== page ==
AFA Gets It Wrong
Tuesday, November 16, 2004 8:25 pm Daniel J. Summers
Offensive language and topics are a concern for many folks, myself included. The American Family Association has a history of fighting to maintain standards of decency in print and over the airwaves. However, their recent decision to protest ABC's airing, in its original format, the film Saving Private Ryan as a tribute for Veteran's Day, I believe, misses the point.
ABC did not “sneak” that onto the airwaves - they warned their affiliates in advance, and some chose not to carry the network's programming that evening. When the movie came back from commercials, there was a warning each time that the program contained strong violence and language. It was rated “TV-MA (LV)” which indicated that it was not suitable for children (and so that V-chip programmed TVs would not let the program through). And, this was not the first time ABC has aired that movie it its original uncut format - I know it has aired at least twice before (usually surrounding Memorial Day), and I believe the first time, it was aired commercial-free. Why this showing seems to have generated such controversy, I'm not quite sure.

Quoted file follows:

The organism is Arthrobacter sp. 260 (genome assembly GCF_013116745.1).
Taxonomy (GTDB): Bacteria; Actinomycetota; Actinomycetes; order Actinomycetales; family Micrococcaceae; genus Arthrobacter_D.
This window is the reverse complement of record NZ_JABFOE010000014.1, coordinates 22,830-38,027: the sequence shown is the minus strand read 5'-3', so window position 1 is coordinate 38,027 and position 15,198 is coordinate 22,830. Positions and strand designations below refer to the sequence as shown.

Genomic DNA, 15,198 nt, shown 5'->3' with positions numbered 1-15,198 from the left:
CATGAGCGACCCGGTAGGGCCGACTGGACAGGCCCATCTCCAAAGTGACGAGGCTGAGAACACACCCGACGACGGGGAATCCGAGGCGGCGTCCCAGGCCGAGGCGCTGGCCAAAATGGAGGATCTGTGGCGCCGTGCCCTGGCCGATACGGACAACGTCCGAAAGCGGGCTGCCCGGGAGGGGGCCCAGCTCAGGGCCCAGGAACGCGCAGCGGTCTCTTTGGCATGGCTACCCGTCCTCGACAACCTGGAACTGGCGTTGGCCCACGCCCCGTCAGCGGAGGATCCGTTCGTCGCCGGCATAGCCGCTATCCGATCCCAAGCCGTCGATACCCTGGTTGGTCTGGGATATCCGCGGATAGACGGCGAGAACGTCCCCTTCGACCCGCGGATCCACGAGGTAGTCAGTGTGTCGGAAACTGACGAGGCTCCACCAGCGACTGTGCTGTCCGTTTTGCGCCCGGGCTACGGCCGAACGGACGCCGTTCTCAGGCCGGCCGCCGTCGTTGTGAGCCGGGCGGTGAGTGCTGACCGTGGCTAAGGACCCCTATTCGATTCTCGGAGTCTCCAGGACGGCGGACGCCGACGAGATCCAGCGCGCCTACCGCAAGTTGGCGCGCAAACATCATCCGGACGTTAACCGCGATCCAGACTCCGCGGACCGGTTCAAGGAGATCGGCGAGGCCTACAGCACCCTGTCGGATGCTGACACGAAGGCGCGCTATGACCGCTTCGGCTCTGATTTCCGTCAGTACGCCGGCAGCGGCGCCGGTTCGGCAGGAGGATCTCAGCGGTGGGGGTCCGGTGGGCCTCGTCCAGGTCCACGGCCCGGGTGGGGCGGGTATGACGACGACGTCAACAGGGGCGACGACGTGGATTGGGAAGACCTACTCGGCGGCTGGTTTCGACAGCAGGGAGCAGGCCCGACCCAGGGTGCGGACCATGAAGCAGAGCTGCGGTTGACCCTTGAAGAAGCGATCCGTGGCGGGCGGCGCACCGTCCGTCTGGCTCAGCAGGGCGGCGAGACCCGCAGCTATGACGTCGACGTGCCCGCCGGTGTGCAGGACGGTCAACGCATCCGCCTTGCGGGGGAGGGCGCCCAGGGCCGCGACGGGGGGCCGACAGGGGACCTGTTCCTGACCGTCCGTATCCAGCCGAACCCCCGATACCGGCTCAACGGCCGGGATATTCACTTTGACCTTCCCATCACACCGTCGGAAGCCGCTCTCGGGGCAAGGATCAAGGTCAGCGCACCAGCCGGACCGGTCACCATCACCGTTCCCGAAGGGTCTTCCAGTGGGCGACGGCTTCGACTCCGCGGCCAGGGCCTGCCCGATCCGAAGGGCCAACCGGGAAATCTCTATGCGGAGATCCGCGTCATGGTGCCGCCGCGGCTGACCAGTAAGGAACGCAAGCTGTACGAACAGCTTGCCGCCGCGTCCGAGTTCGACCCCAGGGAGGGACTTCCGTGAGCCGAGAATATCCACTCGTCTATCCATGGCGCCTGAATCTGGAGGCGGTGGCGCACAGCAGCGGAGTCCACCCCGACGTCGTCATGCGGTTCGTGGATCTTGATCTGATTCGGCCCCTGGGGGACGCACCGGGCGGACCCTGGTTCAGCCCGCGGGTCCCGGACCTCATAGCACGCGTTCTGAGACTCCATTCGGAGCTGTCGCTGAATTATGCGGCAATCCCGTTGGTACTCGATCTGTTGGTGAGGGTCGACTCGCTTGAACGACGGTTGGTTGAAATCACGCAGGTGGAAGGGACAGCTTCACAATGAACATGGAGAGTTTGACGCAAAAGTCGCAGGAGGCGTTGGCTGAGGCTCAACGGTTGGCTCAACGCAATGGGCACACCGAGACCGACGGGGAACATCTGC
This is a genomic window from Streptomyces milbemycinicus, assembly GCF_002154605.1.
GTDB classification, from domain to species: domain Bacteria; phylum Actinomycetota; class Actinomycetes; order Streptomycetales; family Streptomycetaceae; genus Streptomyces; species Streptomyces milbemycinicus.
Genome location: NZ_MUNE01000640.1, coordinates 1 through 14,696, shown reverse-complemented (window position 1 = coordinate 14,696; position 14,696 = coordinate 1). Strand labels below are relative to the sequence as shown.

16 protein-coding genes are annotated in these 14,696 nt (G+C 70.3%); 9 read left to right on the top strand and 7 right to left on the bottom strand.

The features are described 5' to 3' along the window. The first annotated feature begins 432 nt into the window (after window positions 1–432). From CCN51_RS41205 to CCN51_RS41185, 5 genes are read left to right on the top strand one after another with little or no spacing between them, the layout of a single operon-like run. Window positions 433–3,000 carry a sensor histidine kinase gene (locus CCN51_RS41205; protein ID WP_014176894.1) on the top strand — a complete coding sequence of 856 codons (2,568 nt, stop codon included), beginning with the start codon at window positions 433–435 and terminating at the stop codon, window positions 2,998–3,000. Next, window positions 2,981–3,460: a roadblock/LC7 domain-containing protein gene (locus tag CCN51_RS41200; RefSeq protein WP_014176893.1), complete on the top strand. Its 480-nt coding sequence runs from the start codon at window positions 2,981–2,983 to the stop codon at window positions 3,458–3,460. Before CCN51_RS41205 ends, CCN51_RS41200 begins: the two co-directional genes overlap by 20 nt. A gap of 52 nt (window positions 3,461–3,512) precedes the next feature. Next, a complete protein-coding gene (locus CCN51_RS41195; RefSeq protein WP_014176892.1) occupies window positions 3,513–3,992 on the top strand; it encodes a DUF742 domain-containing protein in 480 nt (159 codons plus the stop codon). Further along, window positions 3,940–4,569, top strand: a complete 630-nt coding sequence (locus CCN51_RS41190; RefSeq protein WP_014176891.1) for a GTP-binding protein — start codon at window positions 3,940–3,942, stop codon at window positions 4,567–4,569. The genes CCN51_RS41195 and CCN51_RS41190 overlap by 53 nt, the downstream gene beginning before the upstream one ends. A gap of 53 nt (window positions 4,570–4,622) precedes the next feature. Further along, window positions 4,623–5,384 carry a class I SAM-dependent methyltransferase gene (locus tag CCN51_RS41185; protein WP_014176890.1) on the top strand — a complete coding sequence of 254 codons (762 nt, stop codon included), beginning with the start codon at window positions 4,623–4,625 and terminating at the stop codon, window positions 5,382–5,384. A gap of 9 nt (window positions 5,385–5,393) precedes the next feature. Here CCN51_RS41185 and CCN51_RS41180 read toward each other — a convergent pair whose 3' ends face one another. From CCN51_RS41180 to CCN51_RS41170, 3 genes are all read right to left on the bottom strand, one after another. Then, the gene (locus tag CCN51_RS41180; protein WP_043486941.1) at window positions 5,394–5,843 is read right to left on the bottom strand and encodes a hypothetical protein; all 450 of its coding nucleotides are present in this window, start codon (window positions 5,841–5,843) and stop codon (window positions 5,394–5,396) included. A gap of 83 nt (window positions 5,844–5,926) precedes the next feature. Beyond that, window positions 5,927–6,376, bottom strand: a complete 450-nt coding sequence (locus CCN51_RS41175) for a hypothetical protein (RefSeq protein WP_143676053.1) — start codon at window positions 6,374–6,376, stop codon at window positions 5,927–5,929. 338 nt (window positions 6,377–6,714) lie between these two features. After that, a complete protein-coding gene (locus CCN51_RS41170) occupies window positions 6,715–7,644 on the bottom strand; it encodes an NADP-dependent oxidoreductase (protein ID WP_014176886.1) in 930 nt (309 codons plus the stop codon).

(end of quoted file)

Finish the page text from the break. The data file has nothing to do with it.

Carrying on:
I would venture to say that the men that this film portrays are not the ones offended. True, the film has coarse language, but so did many of the folks in the Greatest Generation. And, while the language in the film was quite strong, I can't remember a single instance that was sexually oriented. This is also not the first time a network has aired an “uncensored” program - I remember when I was growing up, CBS aired the program “Scared Straight”, which was filled with rather strong language.
The AFA usually does some great work, but in this case, they're missing the point. More than that, rather than allowing ABC's honoring of our veterans to receive the focus, they are going to get the focus instead, and most of it is going to be something along the lines of “These Christians are at it again, trying to tell us what to do.” It's always wise, in most things, to “pick your battles” - only choose the ones that matter, and I don't think that this was a wise choice, especially given the fact that we have folks making similar sacrifices today.